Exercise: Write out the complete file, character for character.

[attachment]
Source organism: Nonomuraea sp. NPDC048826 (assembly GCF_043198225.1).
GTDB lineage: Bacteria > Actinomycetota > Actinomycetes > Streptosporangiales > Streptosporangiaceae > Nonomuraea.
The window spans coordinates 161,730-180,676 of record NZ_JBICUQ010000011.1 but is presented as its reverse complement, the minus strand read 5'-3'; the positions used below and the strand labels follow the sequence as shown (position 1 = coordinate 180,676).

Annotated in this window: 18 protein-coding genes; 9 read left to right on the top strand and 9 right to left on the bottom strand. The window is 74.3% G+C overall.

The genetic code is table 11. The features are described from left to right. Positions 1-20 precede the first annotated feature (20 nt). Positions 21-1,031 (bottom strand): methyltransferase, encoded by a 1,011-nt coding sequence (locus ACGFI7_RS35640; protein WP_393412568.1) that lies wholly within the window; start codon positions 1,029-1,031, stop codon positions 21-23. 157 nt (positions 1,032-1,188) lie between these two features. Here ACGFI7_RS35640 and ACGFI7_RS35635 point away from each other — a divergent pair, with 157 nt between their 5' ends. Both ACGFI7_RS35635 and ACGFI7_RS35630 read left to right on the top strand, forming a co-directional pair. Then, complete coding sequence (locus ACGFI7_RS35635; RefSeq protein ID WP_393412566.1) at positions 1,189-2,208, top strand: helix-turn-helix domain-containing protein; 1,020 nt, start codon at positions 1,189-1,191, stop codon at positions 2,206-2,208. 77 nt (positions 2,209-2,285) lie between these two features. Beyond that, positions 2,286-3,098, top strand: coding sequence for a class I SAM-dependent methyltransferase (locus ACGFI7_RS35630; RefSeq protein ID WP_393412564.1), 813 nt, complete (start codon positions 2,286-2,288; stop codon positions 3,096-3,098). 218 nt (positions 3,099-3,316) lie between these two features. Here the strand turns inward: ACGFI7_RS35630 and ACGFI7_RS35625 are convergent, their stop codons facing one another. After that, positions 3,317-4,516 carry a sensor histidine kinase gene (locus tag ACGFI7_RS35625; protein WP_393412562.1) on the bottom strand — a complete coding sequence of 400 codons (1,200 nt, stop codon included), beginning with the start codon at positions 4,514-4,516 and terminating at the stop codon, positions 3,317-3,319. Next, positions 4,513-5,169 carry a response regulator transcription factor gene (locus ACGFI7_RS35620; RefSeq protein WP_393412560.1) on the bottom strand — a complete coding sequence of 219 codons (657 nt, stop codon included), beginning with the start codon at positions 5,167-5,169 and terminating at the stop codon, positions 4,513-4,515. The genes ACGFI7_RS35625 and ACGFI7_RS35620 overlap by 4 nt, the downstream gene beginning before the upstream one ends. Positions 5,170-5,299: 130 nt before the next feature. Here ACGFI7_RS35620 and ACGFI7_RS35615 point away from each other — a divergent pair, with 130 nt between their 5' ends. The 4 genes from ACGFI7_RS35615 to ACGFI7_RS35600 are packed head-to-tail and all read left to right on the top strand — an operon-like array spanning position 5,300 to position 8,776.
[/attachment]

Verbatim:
Source organism: Nonomuraea sp. NPDC048826 (assembly GCF_043198225.1).
GTDB lineage: Bacteria > Actinomycetota > Actinomycetes > Streptosporangiales > Streptosporangiaceae > Nonomuraea.
The window spans coordinates 161,730-180,676 of record NZ_JBICUQ010000011.1 but is presented as its reverse complement, the minus strand read 5'-3'; the positions used below and the strand labels follow the sequence as shown (position 1 = coordinate 180,676).

Annotated in this window: 18 protein-coding genes; 9 read left to right on the top strand and 9 right to left on the bottom strand. The window is 74.3% G+C overall.

The genetic code is table 11. The features are described from left to right. Positions 1-20 precede the first annotated feature (20 nt). Positions 21-1,031 (bottom strand): methyltransferase, encoded by a 1,011-nt coding sequence (locus ACGFI7_RS35640; protein WP_393412568.1) that lies wholly within the window; start codon positions 1,029-1,031, stop codon positions 21-23. 157 nt (positions 1,032-1,188) lie between these two features. Here ACGFI7_RS35640 and ACGFI7_RS35635 point away from each other — a divergent pair, with 157 nt between their 5' ends. Both ACGFI7_RS35635 and ACGFI7_RS35630 read left to right on the top strand, forming a co-directional pair. Then, complete coding sequence (locus ACGFI7_RS35635; RefSeq protein ID WP_393412566.1) at positions 1,189-2,208, top strand: helix-turn-helix domain-containing protein; 1,020 nt, start codon at positions 1,189-1,191, stop codon at positions 2,206-2,208. 77 nt (positions 2,209-2,285) lie between these two features. Beyond that, positions 2,286-3,098, top strand: coding sequence for a class I SAM-dependent methyltransferase (locus ACGFI7_RS35630; RefSeq protein ID WP_393412564.1), 813 nt, complete (start codon positions 2,286-2,288; stop codon positions 3,096-3,098). 218 nt (positions 3,099-3,316) lie between these two features. Here the strand turns inward: ACGFI7_RS35630 and ACGFI7_RS35625 are convergent, their stop codons facing one another. After that, positions 3,317-4,516 carry a sensor histidine kinase gene (locus tag ACGFI7_RS35625; protein WP_393412562.1) on the bottom strand — a complete coding sequence of 400 codons (1,200 nt, stop codon included), beginning with the start codon at positions 4,514-4,516 and terminating at the stop codon, positions 3,317-3,319. Next, positions 4,513-5,169 carry a response regulator transcription factor gene (locus ACGFI7_RS35620; RefSeq protein WP_393412560.1) on the bottom strand — a complete coding sequence of 219 codons (657 nt, stop codon included), beginning with the start codon at positions 5,167-5,169 and terminating at the stop codon, positions 4,513-4,515. The genes ACGFI7_RS35625 and ACGFI7_RS35620 overlap by 4 nt, the downstream gene beginning before the upstream one ends. Positions 5,170-5,299: 130 nt before the next feature. Here ACGFI7_RS35620 and ACGFI7_RS35615 point away from each other — a divergent pair, with 130 nt between their 5' ends. The 4 genes from ACGFI7_RS35615 to ACGFI7_RS35600 are packed head-to-tail and all read left to right on the top strand — an operon-like array spanning position 5,300 to position 8,776.